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Advice For Moms

This year is the 70th anniversary of American Baby Magazine. Judy Nolte, Editor-in-Chief, looks back on some of the advice the magazine gave now, and then.

A lot has changed in 70 years. "Then, women were being preached to as if they were these sort of poor little creatures who didn't know so much and had to be taken care of by the men in the world - that's not true today," says Nolte.

For example, in the March 1964 issue, the magazine advised women that they were better off not knowing much about labor and delivery. "The less you know, the less you will think about, so relax," it stated. It advised women to let doctors handle the details and not to worry about anything. Of course today, things are completely opposite. "Women are very empowered," says Nolte. "They ask the doctor questions, they go to classes, and the whole idea is the more you know, the better the experience will be for you."

Today, even husbands are educated about the birthing process. Not so years ago. In January of 1967, American Baby Magazine advised that the father is "more of a novelty. He is only seen in the evenings and weekends." Of course today, dads play a key role as parents. If men aren't seen much today, it's because they're working long hours at the office instead of taking a lesser roll as a parent. But most dads today are extremely involved with their family, rather than taking a back seat to mom's parenting and discipline.

Another issue discussed years ago was post-partum depression. However, the advice to treat it was a little non-conventional by today's standards. The magazine advised taking time for yourself by doing activities like reading, experimenting with makeup or making a cocktail dress. Today, of course, post-partum depression is taken more seriously and treated with prescription drugs and therapy. "See a psychiatrist or talk to somebody - don't keep it to yourself... It can be very serious," says Nolte.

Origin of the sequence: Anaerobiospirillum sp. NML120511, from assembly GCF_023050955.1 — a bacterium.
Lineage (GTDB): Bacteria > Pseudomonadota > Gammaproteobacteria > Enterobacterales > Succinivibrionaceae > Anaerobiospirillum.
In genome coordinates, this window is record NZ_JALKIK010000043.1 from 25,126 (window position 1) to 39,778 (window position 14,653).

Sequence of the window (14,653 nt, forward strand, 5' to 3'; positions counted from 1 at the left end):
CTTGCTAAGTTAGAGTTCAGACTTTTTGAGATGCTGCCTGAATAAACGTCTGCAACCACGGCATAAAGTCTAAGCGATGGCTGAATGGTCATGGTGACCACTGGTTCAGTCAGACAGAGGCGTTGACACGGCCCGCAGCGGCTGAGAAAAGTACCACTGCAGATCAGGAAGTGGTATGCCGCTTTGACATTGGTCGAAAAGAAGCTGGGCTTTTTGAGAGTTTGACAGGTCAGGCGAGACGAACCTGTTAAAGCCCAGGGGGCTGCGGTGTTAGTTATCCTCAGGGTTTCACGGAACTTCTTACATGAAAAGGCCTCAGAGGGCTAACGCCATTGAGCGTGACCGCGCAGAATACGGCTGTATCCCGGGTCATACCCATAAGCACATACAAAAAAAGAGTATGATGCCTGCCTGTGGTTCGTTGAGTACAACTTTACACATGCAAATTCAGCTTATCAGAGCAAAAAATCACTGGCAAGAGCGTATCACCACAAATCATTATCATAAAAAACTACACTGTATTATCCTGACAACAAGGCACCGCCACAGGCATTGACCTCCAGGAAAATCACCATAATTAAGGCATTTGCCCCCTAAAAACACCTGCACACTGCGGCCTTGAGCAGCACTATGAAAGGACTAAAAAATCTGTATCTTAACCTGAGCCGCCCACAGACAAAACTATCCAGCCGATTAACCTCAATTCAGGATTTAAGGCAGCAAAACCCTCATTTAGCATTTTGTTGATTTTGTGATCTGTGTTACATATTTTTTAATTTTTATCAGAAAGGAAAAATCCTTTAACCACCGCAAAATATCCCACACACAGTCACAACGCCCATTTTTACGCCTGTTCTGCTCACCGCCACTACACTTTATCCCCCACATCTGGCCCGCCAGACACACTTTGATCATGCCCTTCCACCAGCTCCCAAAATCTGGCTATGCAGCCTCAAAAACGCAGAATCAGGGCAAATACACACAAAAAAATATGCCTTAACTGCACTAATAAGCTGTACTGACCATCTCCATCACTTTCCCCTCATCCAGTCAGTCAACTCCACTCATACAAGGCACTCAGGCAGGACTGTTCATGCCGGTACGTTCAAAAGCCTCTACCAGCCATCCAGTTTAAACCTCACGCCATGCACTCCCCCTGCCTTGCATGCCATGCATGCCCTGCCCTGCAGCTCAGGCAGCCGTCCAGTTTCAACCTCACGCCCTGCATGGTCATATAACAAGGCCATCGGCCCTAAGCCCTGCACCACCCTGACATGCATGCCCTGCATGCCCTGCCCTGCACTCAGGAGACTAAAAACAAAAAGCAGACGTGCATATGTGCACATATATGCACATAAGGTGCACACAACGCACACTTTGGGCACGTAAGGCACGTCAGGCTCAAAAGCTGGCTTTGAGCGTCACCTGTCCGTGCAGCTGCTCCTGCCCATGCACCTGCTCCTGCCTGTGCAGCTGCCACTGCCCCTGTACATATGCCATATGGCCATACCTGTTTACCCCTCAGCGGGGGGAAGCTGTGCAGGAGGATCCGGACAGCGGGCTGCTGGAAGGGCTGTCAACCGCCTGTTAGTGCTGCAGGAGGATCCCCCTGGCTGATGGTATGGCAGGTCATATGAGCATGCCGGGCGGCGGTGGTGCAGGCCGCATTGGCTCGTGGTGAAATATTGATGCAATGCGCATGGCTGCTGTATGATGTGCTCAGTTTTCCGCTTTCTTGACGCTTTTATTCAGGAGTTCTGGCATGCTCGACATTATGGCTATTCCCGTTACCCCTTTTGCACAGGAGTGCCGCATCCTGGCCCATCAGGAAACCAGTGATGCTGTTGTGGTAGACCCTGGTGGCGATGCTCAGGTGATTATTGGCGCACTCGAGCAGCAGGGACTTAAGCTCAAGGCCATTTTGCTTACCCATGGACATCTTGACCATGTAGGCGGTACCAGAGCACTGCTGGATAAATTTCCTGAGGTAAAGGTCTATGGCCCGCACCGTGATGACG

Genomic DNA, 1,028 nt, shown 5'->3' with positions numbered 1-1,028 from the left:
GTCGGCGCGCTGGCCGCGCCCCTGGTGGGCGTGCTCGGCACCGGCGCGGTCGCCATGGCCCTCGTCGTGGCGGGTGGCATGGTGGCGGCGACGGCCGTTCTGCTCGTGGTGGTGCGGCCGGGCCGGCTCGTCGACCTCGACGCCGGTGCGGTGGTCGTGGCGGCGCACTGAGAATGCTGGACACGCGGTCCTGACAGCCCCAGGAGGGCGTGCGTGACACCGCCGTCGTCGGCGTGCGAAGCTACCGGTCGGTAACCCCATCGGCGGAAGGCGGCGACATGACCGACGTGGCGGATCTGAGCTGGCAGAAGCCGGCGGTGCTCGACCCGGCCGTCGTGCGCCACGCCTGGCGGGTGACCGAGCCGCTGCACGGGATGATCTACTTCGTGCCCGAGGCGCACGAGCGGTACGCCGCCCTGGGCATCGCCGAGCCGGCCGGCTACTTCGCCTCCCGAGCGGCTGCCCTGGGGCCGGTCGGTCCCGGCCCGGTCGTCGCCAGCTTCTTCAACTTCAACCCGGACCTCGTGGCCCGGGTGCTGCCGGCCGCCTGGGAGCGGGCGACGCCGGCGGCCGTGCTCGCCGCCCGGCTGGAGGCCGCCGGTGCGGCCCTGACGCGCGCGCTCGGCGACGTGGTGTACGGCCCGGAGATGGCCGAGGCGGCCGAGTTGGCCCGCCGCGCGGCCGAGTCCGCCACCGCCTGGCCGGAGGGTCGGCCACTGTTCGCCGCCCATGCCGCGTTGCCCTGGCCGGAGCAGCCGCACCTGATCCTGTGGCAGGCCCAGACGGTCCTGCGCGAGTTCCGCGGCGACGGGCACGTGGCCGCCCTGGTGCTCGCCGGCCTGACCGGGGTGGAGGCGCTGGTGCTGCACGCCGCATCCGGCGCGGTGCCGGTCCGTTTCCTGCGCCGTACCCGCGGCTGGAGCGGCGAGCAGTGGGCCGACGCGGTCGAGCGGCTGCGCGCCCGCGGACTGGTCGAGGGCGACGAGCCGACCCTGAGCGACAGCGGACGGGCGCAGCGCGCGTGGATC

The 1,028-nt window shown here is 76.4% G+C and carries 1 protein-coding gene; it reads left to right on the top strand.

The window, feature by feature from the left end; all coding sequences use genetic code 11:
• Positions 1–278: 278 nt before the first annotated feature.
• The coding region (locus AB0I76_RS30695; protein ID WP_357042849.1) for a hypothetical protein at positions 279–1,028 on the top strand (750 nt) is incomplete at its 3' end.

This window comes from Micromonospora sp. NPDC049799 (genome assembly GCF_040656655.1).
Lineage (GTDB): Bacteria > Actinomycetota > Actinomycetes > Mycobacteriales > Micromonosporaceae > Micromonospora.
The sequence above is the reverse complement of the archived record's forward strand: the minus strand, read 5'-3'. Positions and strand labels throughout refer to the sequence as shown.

American Baby Magazine even addressed beauty and fitness 70 years ago. In June of 1965, it advised women who were trying to get their pre-pregnancy figure back to put down their girdle and keep their stomach in using their own muscles. However, they weren't referring to doing a few extra crunches at the gym. "Then, it was basically just hold in your stomach," says Nolte. "This article went on to say no matter... how many little babies you give birth to, don't worry - your stomach muscles will come back into shape if you just sit and hold them tight." Today, of course, doctors advise women to eat well and work out to get their figure back.

For more information on American Baby Magazine, as well as today's parenting advice, click here to visit
By Erin Petrun